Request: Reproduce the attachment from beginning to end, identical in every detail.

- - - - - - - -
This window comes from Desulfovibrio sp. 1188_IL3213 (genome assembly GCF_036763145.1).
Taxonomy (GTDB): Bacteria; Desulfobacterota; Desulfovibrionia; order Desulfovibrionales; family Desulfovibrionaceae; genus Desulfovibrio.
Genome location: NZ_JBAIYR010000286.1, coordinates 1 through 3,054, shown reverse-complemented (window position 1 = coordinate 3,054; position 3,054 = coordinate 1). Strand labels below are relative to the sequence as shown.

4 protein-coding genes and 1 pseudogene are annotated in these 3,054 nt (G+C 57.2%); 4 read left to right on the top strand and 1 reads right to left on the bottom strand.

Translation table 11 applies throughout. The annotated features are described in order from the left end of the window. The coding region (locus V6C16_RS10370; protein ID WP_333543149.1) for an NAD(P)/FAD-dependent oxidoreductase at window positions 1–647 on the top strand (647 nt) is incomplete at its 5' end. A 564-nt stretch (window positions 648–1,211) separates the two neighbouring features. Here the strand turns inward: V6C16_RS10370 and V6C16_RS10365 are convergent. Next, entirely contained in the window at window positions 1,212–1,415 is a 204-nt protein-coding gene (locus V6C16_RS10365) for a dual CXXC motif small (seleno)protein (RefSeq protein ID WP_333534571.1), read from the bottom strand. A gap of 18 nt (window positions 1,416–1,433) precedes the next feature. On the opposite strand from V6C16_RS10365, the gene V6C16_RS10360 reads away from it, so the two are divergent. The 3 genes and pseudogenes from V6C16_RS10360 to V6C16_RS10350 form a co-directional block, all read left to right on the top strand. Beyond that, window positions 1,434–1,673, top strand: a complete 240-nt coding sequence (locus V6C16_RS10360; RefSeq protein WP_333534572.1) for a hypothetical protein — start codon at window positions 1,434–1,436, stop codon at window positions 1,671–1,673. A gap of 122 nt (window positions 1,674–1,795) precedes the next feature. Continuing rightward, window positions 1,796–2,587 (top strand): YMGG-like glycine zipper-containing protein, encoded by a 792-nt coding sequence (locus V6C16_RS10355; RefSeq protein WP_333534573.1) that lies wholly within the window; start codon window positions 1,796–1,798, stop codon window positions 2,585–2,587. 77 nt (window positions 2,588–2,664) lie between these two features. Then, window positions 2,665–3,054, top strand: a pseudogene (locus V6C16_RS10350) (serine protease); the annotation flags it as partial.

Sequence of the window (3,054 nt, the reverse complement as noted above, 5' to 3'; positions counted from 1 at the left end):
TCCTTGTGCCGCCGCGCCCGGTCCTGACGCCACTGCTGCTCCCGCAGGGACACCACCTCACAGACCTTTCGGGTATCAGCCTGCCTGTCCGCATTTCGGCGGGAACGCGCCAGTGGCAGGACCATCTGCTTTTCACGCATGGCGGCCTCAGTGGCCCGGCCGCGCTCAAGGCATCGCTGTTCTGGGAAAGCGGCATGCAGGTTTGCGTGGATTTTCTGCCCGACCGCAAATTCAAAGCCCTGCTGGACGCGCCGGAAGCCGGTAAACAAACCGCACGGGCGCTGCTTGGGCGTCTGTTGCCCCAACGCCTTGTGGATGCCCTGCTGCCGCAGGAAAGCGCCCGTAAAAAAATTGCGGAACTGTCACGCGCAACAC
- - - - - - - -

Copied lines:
This window comes from Desulfovibrio sp. 1188_IL3213 (genome assembly GCF_036763145.1).
Taxonomy (GTDB): Bacteria; Desulfobacterota; Desulfovibrionia; order Desulfovibrionales; family Desulfovibrionaceae; genus Desulfovibrio.
Genome location: NZ_JBAIYR010000286.1, coordinates 1 through 3,054, shown reverse-complemented (window position 1 = coordinate 3,054; position 3,054 = coordinate 1). Strand labels below are relative to the sequence as shown.

4 protein-coding genes and 1 pseudogene are annotated in these 3,054 nt (G+C 57.2%); 4 read left to right on the top strand and 1 reads right to left on the bottom strand.

Translation table 11 applies throughout. The annotated features are described in order from the left end of the window. The coding region (locus V6C16_RS10370; protein ID WP_333543149.1) for an NAD(P)/FAD-dependent oxidoreductase at window positions 1–647 on the top strand (647 nt) is incomplete at its 5' end. A 564-nt stretch (window positions 648–1,211) separates the two neighbouring features. Here the strand turns inward: V6C16_RS10370 and V6C16_RS10365 are convergent. Next, entirely contained in the window at window positions 1,212–1,415 is a 204-nt protein-coding gene (locus V6C16_RS10365) for a dual CXXC motif small (seleno)protein (RefSeq protein ID WP_333534571.1), read from the bottom strand. A gap of 18 nt (window positions 1,416–1,433) precedes the next feature. On the opposite strand from V6C16_RS10365, the gene V6C16_RS10360 reads away from it, so the two are divergent. The 3 genes and pseudogenes from V6C16_RS10360 to V6C16_RS10350 form a co-directional block, all read left to right on the top strand. Beyond that, window positions 1,434–1,673, top strand: a complete 240-nt coding sequence (locus V6C16_RS10360; RefSeq protein WP_333534572.1) for a hypothetical protein — start codon at window positions 1,434–1,436, stop codon at window positions 1,671–1,673. A gap of 122 nt (window positions 1,674–1,795) precedes the next feature. Continuing rightward, window positions 1,796–2,587 (top strand): YMGG-like glycine zipper-containing protein, encoded by a 792-nt coding sequence (locus V6C16_RS10355; RefSeq protein WP_333534573.1) that lies wholly within the window; start codon window positions 1,796–1,798, stop codon window positions 2,585–2,587. 77 nt (window positions 2,588–2,664) lie between these two features. Then, window positions 2,665–3,054, top strand: a pseudogene (locus V6C16_RS10350) (serine protease); the annotation flags it as partial.

Sequence of the window (3,054 nt, the reverse complement as noted above, 5' to 3'; positions counted from 1 at the left end):
TCCTTGTGCCGCCGCGCCCGGTCCTGACGCCACTGCTGCTCCCGCAGGGACACCACCTCACAGACCTTTCGGGTATCAGCCTGCCTGTCCGCATTTCGGCGGGAACGCGCCAGTGGCAGGACCATCTGCTTTTCACGCATGGCGGCCTCAGTGGCCCGGCCGCGCTCAAGGCATCGCTGTTCTGGGAAAGCGGCATGCAGGTTTGCGTGGATTTTCTGCCCGACCGCAAATTCAAAGCCCTGCTGGACGCGCCGGAAGCCGGTAAACAAACCGCACGGGCGCTGCTTGGGCGTCTGTTGCCCCAACGCCTTGTGGATGCCCTGCTGCCGCAGGAAAGCGCCCGTAAAAAAATTGCGGAACTGTCACGCGCAACAC